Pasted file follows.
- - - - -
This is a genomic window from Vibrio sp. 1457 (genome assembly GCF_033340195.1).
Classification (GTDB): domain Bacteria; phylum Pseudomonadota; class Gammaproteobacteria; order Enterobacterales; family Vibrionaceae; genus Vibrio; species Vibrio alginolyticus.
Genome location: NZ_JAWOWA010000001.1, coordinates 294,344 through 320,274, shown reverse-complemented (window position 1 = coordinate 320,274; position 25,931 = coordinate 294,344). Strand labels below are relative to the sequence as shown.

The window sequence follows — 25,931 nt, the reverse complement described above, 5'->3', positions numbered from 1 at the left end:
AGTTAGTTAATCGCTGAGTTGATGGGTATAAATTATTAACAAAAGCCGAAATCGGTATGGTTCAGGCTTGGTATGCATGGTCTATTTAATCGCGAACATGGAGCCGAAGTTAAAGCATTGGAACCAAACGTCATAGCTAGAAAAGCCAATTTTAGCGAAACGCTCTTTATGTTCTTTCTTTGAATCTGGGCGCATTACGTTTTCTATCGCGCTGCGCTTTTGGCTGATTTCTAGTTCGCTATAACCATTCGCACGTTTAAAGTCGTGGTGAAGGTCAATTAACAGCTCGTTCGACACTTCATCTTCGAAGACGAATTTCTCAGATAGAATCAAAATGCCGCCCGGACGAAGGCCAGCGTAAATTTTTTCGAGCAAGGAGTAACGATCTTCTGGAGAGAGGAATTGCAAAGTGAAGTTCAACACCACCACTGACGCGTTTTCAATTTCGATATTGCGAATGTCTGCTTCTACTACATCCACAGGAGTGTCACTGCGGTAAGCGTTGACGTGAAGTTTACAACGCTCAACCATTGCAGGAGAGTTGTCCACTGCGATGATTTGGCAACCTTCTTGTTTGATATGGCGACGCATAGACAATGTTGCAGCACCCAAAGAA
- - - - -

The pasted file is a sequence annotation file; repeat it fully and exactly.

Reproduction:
This is a genomic window from Vibrio sp. 1457 (genome assembly GCF_033340195.1).
Classification (GTDB): domain Bacteria; phylum Pseudomonadota; class Gammaproteobacteria; order Enterobacterales; family Vibrionaceae; genus Vibrio; species Vibrio alginolyticus.
Genome location: NZ_JAWOWA010000001.1, coordinates 294,344 through 320,274, shown reverse-complemented (window position 1 = coordinate 320,274; position 25,931 = coordinate 294,344). Strand labels below are relative to the sequence as shown.

The window sequence follows — 25,931 nt, the reverse complement described above, 5'->3', positions numbered from 1 at the left end:
AGTTAGTTAATCGCTGAGTTGATGGGTATAAATTATTAACAAAAGCCGAAATCGGTATGGTTCAGGCTTGGTATGCATGGTCTATTTAATCGCGAACATGGAGCCGAAGTTAAAGCATTGGAACCAAACGTCATAGCTAGAAAAGCCAATTTTAGCGAAACGCTCTTTATGTTCTTTCTTTGAATCTGGGCGCATTACGTTTTCTATCGCGCTGCGCTTTTGGCTGATTTCTAGTTCGCTATAACCATTCGCACGTTTAAAGTCGTGGTGAAGGTCAATTAACAGCTCGTTCGACACTTCATCTTCGAAGACGAATTTCTCAGATAGAATCAAAATGCCGCCCGGACGAAGGCCAGCGTAAATTTTTTCGAGCAAGGAGTAACGATCTTCTGGAGAGAGGAATTGCAAAGTGAAGTTCAACACCACCACTGACGCGTTTTCAATTTCGATATTGCGAATGTCTGCTTCTACTACATCCACAGGAGTGTCACTGCGGTAAGCGTTGACGTGAAGTTTACAACGCTCAACCATTGCAGGAGAGTTGTCCACTGCGATGATTTGGCAACCTTCTTGTTTGATATGGCGACGCATAGACAATGTTGCAGCACCCAAAGAA